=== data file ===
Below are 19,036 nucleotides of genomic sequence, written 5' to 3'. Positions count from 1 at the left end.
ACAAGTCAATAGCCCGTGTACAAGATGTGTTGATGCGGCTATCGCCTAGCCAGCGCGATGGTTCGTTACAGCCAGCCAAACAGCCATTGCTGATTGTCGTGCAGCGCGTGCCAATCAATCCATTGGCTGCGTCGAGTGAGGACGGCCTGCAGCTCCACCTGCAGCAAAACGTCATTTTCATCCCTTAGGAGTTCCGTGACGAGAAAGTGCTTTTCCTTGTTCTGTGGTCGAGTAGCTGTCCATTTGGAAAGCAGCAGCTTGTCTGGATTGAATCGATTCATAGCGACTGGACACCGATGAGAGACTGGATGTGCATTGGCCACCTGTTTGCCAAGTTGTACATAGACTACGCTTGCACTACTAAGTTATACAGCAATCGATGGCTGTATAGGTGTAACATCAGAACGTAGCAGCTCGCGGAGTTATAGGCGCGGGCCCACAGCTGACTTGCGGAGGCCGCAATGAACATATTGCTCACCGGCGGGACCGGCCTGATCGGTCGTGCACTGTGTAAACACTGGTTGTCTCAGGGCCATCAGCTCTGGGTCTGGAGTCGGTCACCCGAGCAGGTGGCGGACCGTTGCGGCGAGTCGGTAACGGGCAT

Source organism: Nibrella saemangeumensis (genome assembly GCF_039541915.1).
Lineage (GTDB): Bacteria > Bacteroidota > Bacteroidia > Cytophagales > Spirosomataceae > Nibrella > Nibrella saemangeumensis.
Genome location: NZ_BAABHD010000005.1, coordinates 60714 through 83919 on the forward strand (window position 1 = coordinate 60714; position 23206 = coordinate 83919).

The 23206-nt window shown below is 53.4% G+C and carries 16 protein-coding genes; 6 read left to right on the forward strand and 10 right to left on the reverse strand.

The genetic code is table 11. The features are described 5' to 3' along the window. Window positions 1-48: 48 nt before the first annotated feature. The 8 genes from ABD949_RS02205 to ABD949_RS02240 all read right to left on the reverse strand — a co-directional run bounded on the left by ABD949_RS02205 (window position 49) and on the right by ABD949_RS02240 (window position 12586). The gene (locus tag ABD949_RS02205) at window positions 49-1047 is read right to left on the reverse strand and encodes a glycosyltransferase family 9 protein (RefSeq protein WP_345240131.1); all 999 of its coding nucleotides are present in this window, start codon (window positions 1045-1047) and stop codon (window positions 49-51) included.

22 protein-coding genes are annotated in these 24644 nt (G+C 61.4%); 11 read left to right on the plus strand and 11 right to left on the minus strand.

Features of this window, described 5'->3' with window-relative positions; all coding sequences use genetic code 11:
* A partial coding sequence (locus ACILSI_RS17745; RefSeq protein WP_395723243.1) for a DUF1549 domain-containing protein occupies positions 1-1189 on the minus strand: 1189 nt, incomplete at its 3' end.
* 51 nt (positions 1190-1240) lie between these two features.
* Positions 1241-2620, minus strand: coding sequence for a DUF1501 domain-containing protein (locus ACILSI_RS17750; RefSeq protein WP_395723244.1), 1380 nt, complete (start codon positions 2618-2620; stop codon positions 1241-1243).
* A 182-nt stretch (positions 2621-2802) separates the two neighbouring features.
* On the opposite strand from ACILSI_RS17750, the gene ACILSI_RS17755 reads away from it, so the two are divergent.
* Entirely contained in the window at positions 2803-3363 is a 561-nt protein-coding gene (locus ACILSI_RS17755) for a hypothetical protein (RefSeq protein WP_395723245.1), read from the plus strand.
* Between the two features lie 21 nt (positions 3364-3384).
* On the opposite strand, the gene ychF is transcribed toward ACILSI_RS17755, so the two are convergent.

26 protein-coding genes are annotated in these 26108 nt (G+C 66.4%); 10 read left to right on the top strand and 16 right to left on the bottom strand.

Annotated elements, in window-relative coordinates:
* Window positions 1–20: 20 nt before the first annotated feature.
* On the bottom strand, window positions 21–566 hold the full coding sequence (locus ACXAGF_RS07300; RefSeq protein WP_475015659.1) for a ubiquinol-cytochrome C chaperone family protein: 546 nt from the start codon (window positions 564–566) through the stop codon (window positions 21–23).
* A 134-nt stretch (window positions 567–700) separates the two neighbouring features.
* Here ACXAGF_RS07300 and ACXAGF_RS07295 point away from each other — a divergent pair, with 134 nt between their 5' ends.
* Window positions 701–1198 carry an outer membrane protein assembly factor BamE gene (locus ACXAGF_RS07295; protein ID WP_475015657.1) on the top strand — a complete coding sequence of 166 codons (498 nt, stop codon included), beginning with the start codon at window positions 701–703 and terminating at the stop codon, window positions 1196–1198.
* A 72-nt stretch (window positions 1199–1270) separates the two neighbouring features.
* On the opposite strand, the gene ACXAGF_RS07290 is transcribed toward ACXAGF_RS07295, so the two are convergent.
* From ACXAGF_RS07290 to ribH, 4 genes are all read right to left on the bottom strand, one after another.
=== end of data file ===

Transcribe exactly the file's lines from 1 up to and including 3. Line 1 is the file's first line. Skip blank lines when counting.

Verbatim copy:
Below are 19,036 nucleotides of genomic sequence, written 5' to 3'. Positions count from 1 at the left end.
ACAAGTCAATAGCCCGTGTACAAGATGTGTTGATGCGGCTATCGCCTAGCCAGCGCGATGGTTCGTTACAGCCAGCCAAACAGCCATTGCTGATTGTCGTGCAGCGCGTGCCAATCAATCCATTGGCTGCGTCGAGTGAGGACGGCCTGCAGCTCCACCTGCAGCAAAACGTCATTTTCATCCCTTAGGAGTTCCGTGACGAGAAAGTGCTTTTCCTTGTTCTGTGGTCGAGTAGCTGTCCATTTGGAAAGCAGCAGCTTGTCTGGATTGAATCGATTCATAGCGACTGGACACCGATGAGAGACTGGATGTGCATTGGCCACCTGTTTGCCAAGTTGTACATAGACTACGCTTGCACTACTAAGTTATACAGCAATCGATGGCTGTATAGGTGTAACATCAGAACGTAGCAGCTCGCGGAGTTATAGGCGCGGGCCCACAGCTGACTTGCGGAGGCCGCAATGAACATATTGCTCACCGGCGGGACCGGCCTGATCGGTCGTGCACTGTGTAAACACTGGTTGTCTCAGGGCCATCAGCTCTGGGTCTGGAGTCGGTCACCCGAGCAGGTGGCGGACCGTTGCGGCGAGTCGGTAACGGGCAT

Source organism: Nibrella saemangeumensis (genome assembly GCF_039541915.1).